University of Cambridge Archaeology
Cambridge was the first university in the UK to teach Archaeology; our facilities are outstanding and the scope of our teaching and research global. The undergraduate course covers all periods of the human past, combining both theory and practice, and enabling students to draw upon skills from the humanities and sciences.
In the first year, all students take part in the Wessex Field Trip, visiting sites such as Avebury and Stonehenge. Students who choose to specialise in Archaeology participate in a field trip (usually abroad) in their second year, in addition to a two-week training excavation and four further weeks in the field, putting what they have learnt into practice.
Archaeology at Cambridge
The Division of Archaeology has a teaching staff of 18, and is the oldest department of its kind in the UK. It offers Undergraduate and Masters (MPhil) courses in a wide range of archaeological topics, and facilities for research leading to the degree of Doctor of Philosophy (PhD) in archaeology across its entire range of specialisations and periods. Undergraduate students of the Department participate in fieldtrips and excavations as a part of their study, and also have the opportunity to be involved with fieldwork abroad.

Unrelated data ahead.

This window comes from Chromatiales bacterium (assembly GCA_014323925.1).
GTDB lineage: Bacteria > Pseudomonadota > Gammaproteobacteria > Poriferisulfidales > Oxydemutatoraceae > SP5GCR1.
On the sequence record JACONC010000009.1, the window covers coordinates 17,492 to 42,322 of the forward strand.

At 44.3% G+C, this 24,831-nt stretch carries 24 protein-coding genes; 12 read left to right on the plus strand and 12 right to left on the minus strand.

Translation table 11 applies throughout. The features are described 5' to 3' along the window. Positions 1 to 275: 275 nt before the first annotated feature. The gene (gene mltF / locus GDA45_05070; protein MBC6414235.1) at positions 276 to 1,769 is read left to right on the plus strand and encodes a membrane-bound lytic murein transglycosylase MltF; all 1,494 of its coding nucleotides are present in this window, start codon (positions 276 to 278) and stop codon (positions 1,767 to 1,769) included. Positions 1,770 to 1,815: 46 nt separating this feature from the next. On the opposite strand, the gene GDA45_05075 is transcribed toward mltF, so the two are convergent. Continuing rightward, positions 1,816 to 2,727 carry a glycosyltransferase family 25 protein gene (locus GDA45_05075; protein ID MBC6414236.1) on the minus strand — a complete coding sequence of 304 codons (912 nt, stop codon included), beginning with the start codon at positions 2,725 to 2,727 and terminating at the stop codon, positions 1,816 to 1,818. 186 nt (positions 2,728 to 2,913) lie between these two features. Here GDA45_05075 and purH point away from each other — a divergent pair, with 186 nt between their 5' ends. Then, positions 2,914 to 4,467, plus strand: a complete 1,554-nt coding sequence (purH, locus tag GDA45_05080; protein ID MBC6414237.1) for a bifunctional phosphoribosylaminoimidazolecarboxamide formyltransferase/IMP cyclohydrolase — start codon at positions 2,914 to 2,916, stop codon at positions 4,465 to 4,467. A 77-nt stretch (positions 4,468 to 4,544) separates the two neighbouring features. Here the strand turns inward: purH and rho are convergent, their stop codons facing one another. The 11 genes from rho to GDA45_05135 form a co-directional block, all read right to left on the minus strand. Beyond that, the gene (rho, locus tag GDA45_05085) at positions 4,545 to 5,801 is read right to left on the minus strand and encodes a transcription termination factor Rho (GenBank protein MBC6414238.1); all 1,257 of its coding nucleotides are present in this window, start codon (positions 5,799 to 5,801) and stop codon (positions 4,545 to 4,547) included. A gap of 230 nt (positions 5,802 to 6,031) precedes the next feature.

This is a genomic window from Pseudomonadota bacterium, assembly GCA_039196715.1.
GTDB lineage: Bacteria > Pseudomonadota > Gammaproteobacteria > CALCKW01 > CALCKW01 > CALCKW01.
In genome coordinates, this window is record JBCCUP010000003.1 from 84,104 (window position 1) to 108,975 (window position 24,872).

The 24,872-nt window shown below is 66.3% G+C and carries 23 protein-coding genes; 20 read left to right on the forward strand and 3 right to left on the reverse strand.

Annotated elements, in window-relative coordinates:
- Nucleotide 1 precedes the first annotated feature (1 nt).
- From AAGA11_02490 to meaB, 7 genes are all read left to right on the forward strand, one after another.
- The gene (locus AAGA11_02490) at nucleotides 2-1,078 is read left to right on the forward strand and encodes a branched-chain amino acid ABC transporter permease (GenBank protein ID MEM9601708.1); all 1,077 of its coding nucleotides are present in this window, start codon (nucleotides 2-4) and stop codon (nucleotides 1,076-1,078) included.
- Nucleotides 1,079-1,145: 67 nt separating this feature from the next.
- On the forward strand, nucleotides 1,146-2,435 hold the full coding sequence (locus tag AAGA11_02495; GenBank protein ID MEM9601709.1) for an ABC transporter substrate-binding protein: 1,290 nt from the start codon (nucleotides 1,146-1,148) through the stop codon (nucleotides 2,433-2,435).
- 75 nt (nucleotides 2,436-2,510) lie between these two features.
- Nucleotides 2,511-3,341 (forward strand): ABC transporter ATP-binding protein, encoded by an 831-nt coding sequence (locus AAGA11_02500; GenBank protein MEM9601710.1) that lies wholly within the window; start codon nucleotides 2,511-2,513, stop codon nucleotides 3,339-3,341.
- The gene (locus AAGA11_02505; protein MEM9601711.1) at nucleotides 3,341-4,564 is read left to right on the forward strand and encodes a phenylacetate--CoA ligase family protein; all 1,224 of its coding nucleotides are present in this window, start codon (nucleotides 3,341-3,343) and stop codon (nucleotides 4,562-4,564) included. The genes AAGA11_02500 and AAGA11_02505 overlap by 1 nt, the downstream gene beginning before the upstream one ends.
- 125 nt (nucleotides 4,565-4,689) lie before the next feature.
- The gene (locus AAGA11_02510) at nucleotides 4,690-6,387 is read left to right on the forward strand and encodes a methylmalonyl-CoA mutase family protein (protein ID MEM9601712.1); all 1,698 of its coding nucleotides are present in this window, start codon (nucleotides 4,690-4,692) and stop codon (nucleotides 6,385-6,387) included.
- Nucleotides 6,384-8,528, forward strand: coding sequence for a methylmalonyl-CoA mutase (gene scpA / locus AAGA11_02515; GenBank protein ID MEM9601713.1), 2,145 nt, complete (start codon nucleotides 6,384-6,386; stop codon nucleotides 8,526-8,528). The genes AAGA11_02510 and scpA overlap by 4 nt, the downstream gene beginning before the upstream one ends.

Most researchers are based in the Division of Archaeology and the McDonald Institute for Archaeological Research, with others in the Cambridge Archaeological Unit, the Leverhulme Centre for Human Evolutionary Studies (LCHES), the Museum of Archaeology and Anthropology (MAA), and in the Faculties of Classics, Continuing Education, and Asian and Middle Eastern Studies. The Division of Archaeology maintains close contact with the Departments of Anglo-Saxon, Norse, and Celtic, Earth Sciences and Plant Sciences, the Quaternary Palaeoenvironments Group, and the Unit for Landscape Modelling.